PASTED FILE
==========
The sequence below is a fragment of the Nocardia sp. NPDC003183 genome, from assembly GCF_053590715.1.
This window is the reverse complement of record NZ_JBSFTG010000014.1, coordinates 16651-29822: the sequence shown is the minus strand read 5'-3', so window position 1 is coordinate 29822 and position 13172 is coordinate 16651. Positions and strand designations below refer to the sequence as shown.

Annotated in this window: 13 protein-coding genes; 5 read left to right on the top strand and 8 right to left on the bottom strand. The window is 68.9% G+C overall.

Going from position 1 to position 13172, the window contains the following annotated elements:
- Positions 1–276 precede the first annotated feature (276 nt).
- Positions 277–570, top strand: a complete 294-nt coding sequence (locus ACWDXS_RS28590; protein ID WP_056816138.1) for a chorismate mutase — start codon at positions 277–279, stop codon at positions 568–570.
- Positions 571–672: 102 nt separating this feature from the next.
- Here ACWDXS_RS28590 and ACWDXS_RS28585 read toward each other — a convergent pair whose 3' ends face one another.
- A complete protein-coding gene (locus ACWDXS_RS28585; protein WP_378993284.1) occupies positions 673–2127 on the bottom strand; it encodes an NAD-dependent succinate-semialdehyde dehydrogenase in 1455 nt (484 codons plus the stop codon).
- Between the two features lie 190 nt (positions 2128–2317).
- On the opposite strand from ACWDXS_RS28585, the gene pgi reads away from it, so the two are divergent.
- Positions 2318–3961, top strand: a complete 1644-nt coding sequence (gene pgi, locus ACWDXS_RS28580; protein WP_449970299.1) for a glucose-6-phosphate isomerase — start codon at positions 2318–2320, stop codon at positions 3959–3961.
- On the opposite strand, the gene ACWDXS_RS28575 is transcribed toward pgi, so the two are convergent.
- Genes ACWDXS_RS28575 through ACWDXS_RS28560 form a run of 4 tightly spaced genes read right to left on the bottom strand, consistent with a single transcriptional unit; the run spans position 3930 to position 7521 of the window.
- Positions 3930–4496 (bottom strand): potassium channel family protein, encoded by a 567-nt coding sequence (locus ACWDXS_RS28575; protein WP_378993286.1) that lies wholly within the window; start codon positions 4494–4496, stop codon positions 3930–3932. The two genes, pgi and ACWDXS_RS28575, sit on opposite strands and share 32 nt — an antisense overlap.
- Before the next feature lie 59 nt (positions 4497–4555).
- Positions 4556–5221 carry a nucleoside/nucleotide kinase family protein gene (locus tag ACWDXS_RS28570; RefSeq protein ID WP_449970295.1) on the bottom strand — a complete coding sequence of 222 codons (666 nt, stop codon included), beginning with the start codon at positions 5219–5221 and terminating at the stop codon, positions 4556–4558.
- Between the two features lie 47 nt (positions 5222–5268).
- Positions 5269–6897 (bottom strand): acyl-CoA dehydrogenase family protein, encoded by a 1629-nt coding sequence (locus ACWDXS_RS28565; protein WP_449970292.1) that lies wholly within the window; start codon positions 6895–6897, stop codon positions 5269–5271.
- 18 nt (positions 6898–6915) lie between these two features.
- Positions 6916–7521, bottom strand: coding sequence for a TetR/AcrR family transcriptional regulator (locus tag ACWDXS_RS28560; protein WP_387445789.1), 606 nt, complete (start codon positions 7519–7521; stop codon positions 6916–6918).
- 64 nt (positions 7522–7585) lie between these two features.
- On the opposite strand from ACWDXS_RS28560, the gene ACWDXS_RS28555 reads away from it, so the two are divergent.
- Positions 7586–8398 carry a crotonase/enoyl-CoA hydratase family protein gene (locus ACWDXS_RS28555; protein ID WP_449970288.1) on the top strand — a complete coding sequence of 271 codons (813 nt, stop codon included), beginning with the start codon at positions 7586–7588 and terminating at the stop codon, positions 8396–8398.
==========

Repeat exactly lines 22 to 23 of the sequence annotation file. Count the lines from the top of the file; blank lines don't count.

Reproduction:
- 64 nt (positions 7522–7585) lie between these two features.
- On the opposite strand from ACWDXS_RS28560, the gene ACWDXS_RS28555 reads away from it, so the two are divergent.